Shredded by Igor
Victoria couple lose mobile home
Compared to the massive damage Hurricane Igor inflicted on the Burin and Bonavista peninsulas, Conception Bay North and Trinity South were left relatively unscathed. However, this is not to downplay the suffering many families experienced from the effects of the Nature’s wrath. Still, it could have been much worse.
Standing on Country Road in Victoria and looking in over the fence at the mobile home belonging to Wallace and Rosalee Dean, one might wonder how it could have been any worse.
Still, the couple are thankful that, while their home was effectively lost, no lives were taken.
At the height of the hurricane, Rosalee was in her home, enjoying a cozy wood fire, believing she was safe from the heavy weather outside. Without warning, the wind swooped down and lifted most of the exterior of the roof.
In what has to be an understatement, Wallace, her husband, said, “It was quite a shock for her.”
Rosalee’s first thought was that the side of her home was gone.
“She saw the insulation going, but she didn’t know the roof was gone,” Wallace added.
At least 40 feet of the 68-foot-long roof had disappeared, flying at least 300 feet through the air like a deadly missile. Another portion of the roof hung precariously over the side of the building. But Igor wasn’t finished. “ The chimney crashed onto the veranda and beat it up,” Wallace said. “It came down to within perhaps three inches of one of the vehicles in the yard.”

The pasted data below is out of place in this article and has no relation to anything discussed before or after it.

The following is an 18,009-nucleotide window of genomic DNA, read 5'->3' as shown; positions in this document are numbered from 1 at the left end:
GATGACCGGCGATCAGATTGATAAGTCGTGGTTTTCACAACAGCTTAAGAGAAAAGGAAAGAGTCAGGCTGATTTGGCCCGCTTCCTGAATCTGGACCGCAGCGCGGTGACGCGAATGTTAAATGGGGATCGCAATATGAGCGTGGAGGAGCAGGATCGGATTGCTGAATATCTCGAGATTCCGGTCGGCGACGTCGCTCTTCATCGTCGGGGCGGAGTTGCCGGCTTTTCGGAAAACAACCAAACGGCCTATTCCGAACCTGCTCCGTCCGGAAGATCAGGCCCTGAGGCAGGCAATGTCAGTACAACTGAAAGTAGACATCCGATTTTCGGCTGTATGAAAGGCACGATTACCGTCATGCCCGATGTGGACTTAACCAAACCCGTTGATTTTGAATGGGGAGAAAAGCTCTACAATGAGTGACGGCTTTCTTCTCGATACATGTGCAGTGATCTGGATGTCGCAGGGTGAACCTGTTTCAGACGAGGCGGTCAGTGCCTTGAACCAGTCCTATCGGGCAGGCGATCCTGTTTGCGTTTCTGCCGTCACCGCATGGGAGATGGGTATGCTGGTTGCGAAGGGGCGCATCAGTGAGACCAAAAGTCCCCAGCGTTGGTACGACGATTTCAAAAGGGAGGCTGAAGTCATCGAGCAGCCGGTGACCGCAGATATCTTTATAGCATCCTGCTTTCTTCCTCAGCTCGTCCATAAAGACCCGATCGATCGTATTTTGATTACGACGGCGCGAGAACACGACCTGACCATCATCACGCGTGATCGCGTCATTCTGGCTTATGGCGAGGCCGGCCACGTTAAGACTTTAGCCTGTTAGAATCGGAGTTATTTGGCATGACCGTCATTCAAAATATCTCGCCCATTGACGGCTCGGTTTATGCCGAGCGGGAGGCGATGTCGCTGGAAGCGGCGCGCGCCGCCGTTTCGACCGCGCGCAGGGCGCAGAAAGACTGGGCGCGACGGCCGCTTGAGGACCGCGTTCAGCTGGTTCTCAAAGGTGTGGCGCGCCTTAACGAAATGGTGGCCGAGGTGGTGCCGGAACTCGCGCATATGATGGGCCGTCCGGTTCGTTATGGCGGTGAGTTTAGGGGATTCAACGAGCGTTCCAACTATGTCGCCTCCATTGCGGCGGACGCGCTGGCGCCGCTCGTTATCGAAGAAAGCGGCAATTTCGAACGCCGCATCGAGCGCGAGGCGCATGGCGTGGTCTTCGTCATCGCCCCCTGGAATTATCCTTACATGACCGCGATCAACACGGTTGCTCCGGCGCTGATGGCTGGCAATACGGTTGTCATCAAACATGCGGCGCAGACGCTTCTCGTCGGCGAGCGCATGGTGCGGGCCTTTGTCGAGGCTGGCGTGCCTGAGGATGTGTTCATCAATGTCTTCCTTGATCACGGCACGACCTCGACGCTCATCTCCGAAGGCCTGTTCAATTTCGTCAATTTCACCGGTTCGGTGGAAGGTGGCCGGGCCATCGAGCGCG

Now, what remains of their mobile home is bent and twisted. The rest of the roof is open at the joints. Electrical connections snapped like matchsticks and the sewer malfunctioned.
“I know it was only a trailer,” Wallace said, “ but it was also our home for 36 years.”
A group of friends and relatives came by the night of the storm and pulled plastic and tarpaulins over the exposed sections of the roof. They returned the next day and removed the Deans’ belongings.
“But for them, we would’ve been in a really hard state,” Wallace said.
Later a contractor determined the home had evidently lifted off its foundation. “ The damage is irreparable,” Wallace was told.
The Deans had never before seen such severe weather. “ The trailer weathered every storm that came along,” Wallace said. Even Tropical Storm Chantal passed them by three years ago.
The Deans are now living with their daughter, but will soon be moving into Wallace’s parents’ house.
“ Many people got flooded out,” Wallace said, “ but I think I’m the only one whose home got shredded. But you do what you got to do,” he added, resignation registering in his voice.
Wallace is employed with Newfoundland and Labrador Hydro. “ Now,” he said, showing a sense of humour despite his circumstances, “I gotta try and get back to work to get some income to turn around and put something back here.”
No insurance was carried on their mobile home.
Meanwhile, Wallace’s brother, Wade, is in the process of organizing some fundraisers to help the Deans build a new house.
Wallace Dean of Victoria stands on the veranda of his mobile home that was shredded by Hurricane Igor.